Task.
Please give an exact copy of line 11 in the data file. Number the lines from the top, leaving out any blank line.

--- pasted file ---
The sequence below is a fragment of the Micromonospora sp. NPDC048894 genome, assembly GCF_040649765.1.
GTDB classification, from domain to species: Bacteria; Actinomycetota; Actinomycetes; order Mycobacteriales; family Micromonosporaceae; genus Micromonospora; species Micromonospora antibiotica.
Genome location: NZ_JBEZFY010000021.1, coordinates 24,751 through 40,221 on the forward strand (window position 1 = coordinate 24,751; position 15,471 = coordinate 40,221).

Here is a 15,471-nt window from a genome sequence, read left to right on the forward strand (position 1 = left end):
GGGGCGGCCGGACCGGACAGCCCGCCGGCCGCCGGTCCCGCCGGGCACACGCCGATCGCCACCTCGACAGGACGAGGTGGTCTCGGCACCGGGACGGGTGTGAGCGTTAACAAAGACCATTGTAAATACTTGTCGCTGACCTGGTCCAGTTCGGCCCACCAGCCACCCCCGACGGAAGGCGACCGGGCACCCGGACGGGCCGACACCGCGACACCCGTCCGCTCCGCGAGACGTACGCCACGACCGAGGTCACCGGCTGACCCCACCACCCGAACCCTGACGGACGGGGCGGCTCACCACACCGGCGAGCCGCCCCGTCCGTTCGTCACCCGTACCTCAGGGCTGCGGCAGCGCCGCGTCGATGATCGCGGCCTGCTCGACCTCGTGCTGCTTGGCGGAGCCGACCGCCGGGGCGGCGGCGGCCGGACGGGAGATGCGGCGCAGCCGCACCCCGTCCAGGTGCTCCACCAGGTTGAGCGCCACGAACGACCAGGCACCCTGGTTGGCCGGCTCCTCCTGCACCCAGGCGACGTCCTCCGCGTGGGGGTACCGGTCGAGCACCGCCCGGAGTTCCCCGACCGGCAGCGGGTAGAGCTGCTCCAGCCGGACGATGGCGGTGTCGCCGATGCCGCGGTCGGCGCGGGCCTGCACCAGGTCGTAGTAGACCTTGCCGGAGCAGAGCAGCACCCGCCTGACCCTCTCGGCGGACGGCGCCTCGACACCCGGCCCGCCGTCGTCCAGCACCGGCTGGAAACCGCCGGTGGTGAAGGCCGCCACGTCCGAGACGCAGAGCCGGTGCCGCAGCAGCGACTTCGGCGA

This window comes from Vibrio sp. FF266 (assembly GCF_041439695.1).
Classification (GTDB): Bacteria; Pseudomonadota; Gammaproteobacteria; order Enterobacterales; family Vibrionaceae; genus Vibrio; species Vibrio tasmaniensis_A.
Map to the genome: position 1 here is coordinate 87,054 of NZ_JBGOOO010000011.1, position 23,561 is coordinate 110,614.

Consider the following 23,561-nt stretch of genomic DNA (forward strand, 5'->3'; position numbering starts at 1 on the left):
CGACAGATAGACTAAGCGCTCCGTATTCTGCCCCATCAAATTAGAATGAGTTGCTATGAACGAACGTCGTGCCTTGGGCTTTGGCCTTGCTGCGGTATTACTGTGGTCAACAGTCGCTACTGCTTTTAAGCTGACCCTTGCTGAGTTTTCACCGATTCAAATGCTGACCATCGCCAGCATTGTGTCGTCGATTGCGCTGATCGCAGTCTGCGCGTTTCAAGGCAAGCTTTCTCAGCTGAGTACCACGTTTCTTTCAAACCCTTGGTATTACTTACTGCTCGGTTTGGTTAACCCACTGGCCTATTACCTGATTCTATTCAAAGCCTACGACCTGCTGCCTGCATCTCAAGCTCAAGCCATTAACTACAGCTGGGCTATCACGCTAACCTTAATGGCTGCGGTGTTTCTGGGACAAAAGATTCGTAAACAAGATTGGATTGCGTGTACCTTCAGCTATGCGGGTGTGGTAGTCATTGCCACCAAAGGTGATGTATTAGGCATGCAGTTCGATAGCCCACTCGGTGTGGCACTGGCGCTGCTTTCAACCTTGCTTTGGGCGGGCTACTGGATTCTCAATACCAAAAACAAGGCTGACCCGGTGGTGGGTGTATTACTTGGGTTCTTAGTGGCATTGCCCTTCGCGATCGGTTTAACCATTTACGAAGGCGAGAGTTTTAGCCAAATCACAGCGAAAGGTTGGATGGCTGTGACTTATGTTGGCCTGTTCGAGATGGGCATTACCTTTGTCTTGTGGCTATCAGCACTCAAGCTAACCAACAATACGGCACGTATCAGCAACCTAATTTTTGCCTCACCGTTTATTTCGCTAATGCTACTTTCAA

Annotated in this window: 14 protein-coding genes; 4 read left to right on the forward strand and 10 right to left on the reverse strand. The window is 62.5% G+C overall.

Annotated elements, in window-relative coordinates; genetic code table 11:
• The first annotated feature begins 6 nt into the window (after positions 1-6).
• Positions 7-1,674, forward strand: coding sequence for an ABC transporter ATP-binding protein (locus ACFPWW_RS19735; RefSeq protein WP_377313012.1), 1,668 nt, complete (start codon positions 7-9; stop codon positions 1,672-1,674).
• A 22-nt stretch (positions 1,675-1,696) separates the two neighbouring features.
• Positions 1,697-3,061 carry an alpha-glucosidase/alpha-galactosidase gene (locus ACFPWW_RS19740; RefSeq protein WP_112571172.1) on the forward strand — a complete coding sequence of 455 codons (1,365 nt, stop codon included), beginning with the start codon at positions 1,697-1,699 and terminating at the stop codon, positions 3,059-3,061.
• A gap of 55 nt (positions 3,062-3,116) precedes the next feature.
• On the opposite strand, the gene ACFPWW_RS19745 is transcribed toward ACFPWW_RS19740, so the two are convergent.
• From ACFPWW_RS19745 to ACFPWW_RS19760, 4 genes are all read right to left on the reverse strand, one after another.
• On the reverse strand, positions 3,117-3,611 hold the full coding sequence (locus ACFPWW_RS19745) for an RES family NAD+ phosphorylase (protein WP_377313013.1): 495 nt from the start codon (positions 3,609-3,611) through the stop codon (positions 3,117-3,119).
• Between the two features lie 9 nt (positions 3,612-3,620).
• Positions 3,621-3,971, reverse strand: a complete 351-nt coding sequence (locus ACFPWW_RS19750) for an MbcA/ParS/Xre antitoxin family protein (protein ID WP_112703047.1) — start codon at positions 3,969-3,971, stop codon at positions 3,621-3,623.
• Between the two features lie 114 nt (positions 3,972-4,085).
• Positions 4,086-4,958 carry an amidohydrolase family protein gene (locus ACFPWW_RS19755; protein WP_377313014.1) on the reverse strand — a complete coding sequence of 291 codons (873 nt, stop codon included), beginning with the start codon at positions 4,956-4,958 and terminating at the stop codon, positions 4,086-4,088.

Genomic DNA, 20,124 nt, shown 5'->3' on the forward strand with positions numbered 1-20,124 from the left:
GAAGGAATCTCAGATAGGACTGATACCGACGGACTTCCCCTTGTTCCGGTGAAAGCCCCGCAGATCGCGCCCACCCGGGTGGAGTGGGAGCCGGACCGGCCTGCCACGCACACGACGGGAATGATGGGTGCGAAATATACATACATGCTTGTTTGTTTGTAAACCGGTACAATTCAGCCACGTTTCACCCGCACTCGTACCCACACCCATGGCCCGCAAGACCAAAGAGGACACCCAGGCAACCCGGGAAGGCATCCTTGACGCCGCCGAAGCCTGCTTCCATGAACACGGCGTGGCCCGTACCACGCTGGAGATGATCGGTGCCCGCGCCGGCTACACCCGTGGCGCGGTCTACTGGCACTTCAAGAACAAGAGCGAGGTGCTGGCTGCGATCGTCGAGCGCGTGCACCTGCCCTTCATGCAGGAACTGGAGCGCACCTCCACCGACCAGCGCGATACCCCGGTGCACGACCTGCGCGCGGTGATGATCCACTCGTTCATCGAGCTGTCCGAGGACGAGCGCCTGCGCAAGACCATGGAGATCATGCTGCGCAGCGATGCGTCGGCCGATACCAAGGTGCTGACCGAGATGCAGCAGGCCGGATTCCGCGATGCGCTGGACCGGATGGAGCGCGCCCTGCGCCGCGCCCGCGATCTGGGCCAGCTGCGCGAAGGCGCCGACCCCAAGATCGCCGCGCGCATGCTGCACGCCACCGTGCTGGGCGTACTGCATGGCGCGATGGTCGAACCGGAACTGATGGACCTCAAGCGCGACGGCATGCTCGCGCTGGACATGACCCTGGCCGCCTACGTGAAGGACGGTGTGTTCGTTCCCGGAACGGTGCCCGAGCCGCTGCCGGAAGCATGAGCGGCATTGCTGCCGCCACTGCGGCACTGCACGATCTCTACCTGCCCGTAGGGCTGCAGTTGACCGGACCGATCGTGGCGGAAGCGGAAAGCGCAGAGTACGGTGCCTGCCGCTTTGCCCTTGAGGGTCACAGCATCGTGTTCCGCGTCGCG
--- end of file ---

Annotated in this window: 14 protein-coding genes; 4 read left to right on the forward strand and 10 right to left on the reverse strand. The window is 62.5% G+C overall.